For Christmas in 2020 I was given an Ancestry DNA kit from my mother. It was a very thoughtful gift from a parent who has always given me very thoughtful gifts my entire life. However, almost all of my mother’s digital life – from her home automation, to the last 3 laptops she’s owned, to her on-site NAS, to most things she owns that have a plug & screen are things I’ve given to her. I’m her tech-wizz son so it’s pretty suiting and I enjoy it. Unsurprisingly she’s not exactly “up-and-up” on technology – however she’s pretty damn keen on a lot of other things. She’s a smart cookie – just not with tech.
It’s for that reason I thanked her for the really thoughtful gift but explained that I wouldn’t be willing to use it for privacy reasons. She seemed perplexed as there’s a lot of mystery surrounding my father’s side of the family (no, he didn’t run off in the middle of the night to get a pack of smokes and never return). There’s basically nothing known about anyone prior to my grandfather, and there’s also another much more relevant question that pertains to me a lot closer which I’ll (very likely) never know the answer to. She was giving me the gift of curing curiosity. Am I curious – absolutely! But, I’m not willing to pay the price of admission.
Where we’re at today is basically every electronic item in your home is recording at least something about you. Your phone and nearly every app loaded onto it is recording as much as you’ll allow it to. Your personal information, your habits, camera images, anything the microphone picks up, what you spend your money on – and how much of it, and so-on-and-so-forth. What devices can’t do is get ahold of your DNA – that is, unless they make it cheap & easy for you to just give it to them.
Kind of like how Amazon puts out their Alexa/Echo smart speakers for dirt cheap. It wants your info, because that’s more profitable for them. So, they’ll take a big cut in profits from the sale of the speaker to get your other info. That’s exactly what Ancestry, 23andMe, and a few others do. Your kit is $99 and then they have you locked. But, nobody is forcing you besides your curiosity – and that’s what gets a lot of people.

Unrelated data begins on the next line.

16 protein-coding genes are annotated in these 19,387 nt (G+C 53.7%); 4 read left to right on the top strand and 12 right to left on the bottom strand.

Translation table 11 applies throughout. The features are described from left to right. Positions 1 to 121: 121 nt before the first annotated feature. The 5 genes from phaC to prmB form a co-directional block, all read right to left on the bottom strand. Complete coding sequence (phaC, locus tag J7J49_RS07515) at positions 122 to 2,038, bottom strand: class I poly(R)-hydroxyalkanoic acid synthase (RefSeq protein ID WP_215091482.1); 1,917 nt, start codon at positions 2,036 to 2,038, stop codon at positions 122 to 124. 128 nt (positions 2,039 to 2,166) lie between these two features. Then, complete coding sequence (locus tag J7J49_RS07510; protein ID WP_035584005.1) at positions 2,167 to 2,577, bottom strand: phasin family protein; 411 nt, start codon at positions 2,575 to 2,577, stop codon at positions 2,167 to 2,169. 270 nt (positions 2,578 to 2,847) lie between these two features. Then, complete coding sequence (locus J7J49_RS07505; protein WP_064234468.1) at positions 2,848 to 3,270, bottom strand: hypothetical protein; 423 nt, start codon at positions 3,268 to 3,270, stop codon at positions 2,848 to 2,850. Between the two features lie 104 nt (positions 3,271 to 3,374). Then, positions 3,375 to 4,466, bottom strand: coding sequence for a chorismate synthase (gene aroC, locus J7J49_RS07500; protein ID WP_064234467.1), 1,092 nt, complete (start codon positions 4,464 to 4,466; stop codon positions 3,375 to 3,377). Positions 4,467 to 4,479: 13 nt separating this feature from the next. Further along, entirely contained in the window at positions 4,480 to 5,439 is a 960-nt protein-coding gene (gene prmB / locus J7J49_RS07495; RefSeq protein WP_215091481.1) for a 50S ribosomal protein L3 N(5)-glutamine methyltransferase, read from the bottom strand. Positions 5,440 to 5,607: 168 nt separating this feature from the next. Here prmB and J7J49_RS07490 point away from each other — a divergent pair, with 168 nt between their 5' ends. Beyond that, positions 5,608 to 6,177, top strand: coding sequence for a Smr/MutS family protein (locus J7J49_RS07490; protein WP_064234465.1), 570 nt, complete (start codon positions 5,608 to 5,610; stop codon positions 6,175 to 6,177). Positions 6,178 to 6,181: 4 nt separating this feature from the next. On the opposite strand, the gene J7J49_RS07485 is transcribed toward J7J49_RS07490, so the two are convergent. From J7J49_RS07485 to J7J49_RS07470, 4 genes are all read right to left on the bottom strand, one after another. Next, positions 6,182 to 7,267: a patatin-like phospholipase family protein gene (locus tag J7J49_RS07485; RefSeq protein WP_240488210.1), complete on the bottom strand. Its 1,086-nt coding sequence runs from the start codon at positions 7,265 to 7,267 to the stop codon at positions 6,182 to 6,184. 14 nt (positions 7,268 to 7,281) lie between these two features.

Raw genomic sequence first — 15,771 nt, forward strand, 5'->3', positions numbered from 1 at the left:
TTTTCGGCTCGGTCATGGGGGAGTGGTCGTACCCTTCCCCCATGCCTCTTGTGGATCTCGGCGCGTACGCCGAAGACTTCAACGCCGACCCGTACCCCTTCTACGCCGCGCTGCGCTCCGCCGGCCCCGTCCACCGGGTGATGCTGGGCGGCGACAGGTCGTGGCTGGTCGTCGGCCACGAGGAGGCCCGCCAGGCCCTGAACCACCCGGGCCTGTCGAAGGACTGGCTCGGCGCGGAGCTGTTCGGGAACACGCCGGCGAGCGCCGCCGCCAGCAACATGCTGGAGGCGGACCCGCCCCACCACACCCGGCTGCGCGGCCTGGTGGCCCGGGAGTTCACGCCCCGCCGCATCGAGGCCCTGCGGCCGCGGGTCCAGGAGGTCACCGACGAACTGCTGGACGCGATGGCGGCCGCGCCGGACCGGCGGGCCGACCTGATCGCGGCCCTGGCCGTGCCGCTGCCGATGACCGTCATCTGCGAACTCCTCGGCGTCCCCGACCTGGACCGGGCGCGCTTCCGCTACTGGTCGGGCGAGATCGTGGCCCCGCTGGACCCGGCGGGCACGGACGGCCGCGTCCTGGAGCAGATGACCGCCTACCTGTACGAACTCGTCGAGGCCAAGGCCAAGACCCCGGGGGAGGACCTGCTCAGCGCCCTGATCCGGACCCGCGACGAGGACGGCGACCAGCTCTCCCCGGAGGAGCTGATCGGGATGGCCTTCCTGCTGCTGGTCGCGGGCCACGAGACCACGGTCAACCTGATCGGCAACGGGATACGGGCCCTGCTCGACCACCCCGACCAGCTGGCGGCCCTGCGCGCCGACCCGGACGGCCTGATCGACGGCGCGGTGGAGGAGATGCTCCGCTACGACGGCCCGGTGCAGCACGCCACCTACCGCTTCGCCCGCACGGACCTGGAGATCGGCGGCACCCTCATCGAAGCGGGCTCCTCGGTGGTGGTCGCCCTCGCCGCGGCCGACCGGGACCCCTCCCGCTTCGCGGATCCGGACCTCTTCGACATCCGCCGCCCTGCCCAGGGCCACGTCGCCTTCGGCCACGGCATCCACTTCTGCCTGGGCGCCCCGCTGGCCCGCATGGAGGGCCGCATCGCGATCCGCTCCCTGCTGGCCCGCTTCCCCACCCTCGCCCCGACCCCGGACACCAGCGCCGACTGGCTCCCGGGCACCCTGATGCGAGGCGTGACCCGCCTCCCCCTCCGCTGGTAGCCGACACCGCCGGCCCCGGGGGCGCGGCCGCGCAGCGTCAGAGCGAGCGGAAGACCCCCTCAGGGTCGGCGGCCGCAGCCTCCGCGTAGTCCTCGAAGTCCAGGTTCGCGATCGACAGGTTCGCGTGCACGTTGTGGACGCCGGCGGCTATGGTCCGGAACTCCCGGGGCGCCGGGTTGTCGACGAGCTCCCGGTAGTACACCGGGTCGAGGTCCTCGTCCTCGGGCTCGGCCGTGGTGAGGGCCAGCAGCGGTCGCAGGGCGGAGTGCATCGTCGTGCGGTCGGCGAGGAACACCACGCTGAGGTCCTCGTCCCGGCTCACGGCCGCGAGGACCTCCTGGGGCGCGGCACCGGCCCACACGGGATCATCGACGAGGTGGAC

DNA collection isn’t exactly as simple as they make it seem in the movies. People aren’t coming to your home and scraping skin flakes from your nail clippers, or hair from your brush. You need to be willing to give over your DNA for these tests. But why would you want to give anyone your DNA? Again, curiosity. You’re mystified by the possible information out there, leaving you blinded to what any reasonable human being would consider a massive invasion of their privacy.
When I travel internationally I’ve (thankfully) never been forced to give a fingerprint, iris scan, or other biometrics. Many people are forced however – and it usually seems they’re certainly not North American in appearance. No shock there. Although I always wondered how comfortable I’d be if they did force me to give my biometrics to them. I can’t exactly say no, else I’m likely banned and sent directly home – if not jailed – depending on how nasty they feel that day. But I can tell you one thing – I’d never just walk up and volunteer my fingerprint, iris scan, or otherwise. Just in the same way that I wouldn’t “just for fun” send my DNA to my health insurance provider. If I went to a job interview and they asked for a sample of my DNA, I’d tell them they can go fuck themselves, then call an employment lawyer on the way out the front door. Luckily I know a pretty damn good one, but that’s far from the point here. The question is, would you do any of that, or would you feel that’s a violation to your privacy?
Fuck, these people drive me absolutely goddamn bonkers, and it’s always the same assholes. White, middle-aged, poorly educated, have an affinity for Oakley sunglasses, most certainly drive a truck (gun rack optional, but a Monster Energy logo in the back window mandatory), with a high probability that they have a confederate flag somewhere on their property (yes, even in Canada). They stand on their social media soapboxes, joining groups with the word “patriot” or “proud” in the title, and they post really bad memes that really aren’t funny unless you live in suburbia, and the year is 1952.
“ThEy aIN’t taKiNG maH gunZ” they scream. They go on about how the socialist agenda will blah blah blah and the government is committing crimes of tyranny. They scream about their right to never reveal their medical information and “yOu DOnT haVe A riGHt tO knOw Mah vAccInE stAtUs!!!11!!!!1!!”. You think these people would consent to give a blood sample every time they walked into Walmart. There would be a civil war by the end of the day. Yet, they’re more than happy to ship off their DNA to some company, and they’ll even PAY to do it!
Oh, don’t think I’m just picking on the conservatives. I love you liberal assholes too.